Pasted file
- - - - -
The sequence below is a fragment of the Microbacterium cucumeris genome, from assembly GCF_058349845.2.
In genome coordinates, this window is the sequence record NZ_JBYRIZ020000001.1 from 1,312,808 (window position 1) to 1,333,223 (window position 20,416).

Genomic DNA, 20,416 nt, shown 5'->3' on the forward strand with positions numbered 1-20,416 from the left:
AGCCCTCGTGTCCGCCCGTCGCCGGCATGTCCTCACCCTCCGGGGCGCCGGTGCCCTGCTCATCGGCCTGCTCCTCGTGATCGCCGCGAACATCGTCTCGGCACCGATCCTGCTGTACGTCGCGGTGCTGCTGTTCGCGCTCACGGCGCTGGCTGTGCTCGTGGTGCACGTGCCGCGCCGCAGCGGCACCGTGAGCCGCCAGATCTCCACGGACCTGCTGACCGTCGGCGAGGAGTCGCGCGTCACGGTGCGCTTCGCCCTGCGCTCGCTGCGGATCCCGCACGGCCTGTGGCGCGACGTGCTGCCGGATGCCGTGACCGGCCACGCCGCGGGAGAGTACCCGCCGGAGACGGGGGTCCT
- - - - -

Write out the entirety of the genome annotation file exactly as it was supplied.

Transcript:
The sequence below is a fragment of the Microbacterium cucumeris genome, from assembly GCF_058349845.2.
In genome coordinates, this window is the sequence record NZ_JBYRIZ020000001.1 from 1,312,808 (window position 1) to 1,333,223 (window position 20,416).

Genomic DNA, 20,416 nt, shown 5'->3' on the forward strand with positions numbered 1-20,416 from the left:
AGCCCTCGTGTCCGCCCGTCGCCGGCATGTCCTCACCCTCCGGGGCGCCGGTGCCCTGCTCATCGGCCTGCTCCTCGTGATCGCCGCGAACATCGTCTCGGCACCGATCCTGCTGTACGTCGCGGTGCTGCTGTTCGCGCTCACGGCGCTGGCTGTGCTCGTGGTGCACGTGCCGCGCCGCAGCGGCACCGTGAGCCGCCAGATCTCCACGGACCTGCTGACCGTCGGCGAGGAGTCGCGCGTCACGGTGCGCTTCGCCCTGCGCTCGCTGCGGATCCCGCACGGCCTGTGGCGCGACGTGCTGCCGGATGCCGTGACCGGCCACGCCGCGGGAGAGTACCCGCCGGAGACGGGGGTCCT